By Milton C. Sernett
Drawing on various sources—interviews, govt files, church periodicals, books, pamphlets, and articles—Sernett indicates how the mass migration created an institutional hindrance for black non secular leaders. He describes the inventive tensions that resulted while the southern migrants who observed their exodus because the moment Emancipation introduced their spiritual ideals and practices into northern towns reminiscent of Chicago, and lines the ensuing emergence of the idea that black church buildings should be greater than areas for "praying and preaching." Explaining how this social gospel point of view got here to dominate some of the vintage experiences of African American faith, Bound for the Promised Land sheds new gentle on a variety of parts of the improvement of black faith, together with philanthropic endeavors to "modernize" the southern black rural church. In delivering a balanced and holistic figuring out of black faith in post–World conflict I the United States, Bound for the Promised Land serves to bare the demanding situations shortly confronting this important section of America’s spiritual mosaic.
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Additional resources for Bound For the Promised Land: African American Religion and the Great Migration
S. entry into World War I. A momentous change was on the horizon. In the concluding chapter of A Century ofNegro Migration) published in 1918, Carter G. " ((Northbound Their Cry)) 37 Woodson, founder of the Association for the Study of Negro Life and History, admitted that his study was not the "last word" on the departure from the South then under way, but he was confident that the entire country would benefit by the intersectional movement of African Americans. " As the migrants took their rightful place in the industrial world, Woodson asserted, one could look forward to "the dawn of a new day" in which "the Negro [would] ...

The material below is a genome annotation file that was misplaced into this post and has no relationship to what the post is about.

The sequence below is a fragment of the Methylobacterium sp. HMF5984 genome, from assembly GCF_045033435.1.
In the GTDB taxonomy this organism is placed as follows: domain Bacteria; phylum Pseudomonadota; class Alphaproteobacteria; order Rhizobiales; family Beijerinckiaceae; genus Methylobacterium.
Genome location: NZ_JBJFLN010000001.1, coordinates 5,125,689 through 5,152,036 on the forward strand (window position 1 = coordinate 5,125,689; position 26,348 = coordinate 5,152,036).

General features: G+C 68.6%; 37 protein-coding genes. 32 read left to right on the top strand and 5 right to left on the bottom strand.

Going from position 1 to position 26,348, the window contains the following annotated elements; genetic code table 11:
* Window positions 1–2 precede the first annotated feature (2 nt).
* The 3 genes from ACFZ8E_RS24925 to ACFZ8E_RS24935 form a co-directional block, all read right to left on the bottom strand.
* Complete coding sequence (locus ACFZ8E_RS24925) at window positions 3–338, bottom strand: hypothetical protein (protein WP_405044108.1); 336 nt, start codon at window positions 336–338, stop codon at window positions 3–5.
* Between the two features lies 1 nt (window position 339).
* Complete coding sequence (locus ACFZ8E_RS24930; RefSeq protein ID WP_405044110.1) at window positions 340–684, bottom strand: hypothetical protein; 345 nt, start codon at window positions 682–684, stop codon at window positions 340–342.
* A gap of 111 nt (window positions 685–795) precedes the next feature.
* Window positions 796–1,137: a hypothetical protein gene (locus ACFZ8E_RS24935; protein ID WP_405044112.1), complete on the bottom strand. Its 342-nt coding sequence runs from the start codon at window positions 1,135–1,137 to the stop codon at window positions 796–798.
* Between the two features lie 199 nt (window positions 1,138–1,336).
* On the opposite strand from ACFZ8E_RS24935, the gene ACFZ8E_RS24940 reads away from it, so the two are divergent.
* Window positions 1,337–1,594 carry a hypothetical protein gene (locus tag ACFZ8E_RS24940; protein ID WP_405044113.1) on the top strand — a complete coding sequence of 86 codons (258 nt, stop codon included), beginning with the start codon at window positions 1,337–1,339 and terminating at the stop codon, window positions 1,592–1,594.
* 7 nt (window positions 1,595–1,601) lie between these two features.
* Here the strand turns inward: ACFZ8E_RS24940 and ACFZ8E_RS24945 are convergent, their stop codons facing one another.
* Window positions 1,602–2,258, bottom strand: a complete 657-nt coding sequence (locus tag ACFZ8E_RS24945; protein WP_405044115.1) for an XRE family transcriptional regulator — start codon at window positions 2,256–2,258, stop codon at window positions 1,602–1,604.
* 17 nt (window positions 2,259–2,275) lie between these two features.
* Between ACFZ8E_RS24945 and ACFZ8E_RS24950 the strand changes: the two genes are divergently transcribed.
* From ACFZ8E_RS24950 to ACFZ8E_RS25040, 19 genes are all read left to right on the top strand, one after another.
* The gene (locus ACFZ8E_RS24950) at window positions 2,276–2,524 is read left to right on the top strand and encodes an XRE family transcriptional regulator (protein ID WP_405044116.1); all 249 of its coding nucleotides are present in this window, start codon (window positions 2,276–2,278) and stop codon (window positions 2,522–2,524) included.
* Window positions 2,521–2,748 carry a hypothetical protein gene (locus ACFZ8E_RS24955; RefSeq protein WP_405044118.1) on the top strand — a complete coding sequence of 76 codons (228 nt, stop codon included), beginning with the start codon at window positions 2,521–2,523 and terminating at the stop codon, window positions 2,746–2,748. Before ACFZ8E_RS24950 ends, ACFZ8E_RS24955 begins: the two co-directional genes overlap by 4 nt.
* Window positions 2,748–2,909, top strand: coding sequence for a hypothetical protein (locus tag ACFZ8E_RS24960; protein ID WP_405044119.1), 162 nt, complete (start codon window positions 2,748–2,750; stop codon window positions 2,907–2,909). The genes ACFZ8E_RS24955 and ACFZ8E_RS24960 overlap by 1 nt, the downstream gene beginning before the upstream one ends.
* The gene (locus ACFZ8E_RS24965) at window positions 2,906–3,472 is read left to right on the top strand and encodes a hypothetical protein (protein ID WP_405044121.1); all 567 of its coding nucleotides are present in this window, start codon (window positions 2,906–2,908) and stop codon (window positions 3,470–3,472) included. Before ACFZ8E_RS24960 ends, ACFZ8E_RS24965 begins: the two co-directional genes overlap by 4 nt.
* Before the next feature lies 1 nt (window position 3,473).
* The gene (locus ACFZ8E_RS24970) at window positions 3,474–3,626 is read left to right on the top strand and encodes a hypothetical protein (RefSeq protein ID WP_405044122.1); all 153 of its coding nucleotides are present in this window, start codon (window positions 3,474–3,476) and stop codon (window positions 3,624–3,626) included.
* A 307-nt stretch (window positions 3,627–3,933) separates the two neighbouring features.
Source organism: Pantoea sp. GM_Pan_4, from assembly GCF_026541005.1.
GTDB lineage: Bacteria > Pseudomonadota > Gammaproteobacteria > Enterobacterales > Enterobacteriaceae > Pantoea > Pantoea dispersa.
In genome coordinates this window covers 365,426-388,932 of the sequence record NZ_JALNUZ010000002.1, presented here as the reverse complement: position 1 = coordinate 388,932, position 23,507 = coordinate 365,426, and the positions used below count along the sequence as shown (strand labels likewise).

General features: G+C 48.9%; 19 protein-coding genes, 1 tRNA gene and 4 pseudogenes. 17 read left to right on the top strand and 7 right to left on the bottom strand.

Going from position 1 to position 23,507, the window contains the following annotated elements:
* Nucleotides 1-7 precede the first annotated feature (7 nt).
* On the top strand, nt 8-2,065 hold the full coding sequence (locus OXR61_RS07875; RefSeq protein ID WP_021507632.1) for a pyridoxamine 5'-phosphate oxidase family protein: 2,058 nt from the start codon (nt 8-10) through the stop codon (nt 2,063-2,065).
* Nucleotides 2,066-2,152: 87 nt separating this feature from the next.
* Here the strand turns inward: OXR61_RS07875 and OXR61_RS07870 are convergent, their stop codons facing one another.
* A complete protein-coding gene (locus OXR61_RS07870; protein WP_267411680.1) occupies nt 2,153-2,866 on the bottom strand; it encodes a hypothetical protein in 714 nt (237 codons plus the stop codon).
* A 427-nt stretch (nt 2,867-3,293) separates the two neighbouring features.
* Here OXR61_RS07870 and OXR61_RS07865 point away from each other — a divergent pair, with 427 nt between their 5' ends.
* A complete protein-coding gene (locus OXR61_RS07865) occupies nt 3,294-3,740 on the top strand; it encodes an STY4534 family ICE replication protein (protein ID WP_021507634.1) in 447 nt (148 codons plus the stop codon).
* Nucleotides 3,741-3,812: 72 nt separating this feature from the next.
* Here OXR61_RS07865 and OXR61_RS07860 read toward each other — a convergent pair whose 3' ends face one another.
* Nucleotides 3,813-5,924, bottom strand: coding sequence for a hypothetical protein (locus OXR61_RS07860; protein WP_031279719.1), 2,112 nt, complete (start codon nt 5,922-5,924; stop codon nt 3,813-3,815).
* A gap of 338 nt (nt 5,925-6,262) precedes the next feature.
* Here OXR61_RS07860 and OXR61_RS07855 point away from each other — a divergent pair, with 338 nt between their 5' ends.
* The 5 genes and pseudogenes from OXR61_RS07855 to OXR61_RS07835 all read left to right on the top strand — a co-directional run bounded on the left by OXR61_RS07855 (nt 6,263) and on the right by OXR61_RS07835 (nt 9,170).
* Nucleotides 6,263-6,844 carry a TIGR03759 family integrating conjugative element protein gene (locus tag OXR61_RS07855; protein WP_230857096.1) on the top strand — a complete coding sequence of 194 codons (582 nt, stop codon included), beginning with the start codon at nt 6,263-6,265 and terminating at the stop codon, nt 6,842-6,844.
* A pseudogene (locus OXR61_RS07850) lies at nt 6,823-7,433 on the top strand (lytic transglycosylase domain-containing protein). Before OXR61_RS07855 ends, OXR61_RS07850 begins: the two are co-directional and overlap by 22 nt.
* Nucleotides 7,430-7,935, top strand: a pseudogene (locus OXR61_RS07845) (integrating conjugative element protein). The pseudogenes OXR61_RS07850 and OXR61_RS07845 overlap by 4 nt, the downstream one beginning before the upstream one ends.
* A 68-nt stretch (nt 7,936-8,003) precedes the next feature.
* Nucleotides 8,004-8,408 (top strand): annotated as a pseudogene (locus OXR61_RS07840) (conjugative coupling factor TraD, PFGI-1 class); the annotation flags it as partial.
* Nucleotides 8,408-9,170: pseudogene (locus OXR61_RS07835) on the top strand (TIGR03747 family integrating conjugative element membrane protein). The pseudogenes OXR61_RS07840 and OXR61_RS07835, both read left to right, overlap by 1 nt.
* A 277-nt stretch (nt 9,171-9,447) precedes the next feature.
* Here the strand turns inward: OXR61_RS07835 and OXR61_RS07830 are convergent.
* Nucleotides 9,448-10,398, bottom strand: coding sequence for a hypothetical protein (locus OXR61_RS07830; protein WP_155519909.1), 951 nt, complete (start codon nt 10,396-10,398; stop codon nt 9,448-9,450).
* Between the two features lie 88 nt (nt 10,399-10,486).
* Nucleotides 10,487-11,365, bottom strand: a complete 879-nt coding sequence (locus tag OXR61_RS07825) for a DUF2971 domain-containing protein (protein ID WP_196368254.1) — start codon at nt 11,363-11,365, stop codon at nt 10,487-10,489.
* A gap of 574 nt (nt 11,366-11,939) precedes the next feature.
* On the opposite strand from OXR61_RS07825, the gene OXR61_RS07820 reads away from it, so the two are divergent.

Until God ordered human events so that a flight from one region of the country to another would not simply be an exchange of Egypts, blacks in the South would "keep on keeping on;' trusting in ultimate deliverance. But when the Great Migration got under way, many seized the opportunity to escape, just as did the Children of Israel who had been under Pharaoh's whip and lash. " 2 "NORTHBOUND THEIR CRY" One in ten Mrican Americans lived in the North in 1900, a mere 2 percent of the total population.
Beginning in 1892, Tuskegee held annual conferences to which black farmers from the surrounding countryside were invited. By 1914, according to one visitor, the farmers' conference had become a symbol of the success of Tuskegee's missionary efforts to raise the standards and improve the quality of life of the black farmer. Gone was the "acre of mules" of earlier years. " The parade included up-to-date machinery used on the Institute's thousand-acre farm. " 81 When he began the farmers' institutes, Washington had not intended to use Tuskegee Institute as the agent to transform the religious culture of 32 BOUND FOR THE PROMISED LAND black southerners.
Bound For the Promised Land: African American Religion and the Great Migration by Milton C. Sernett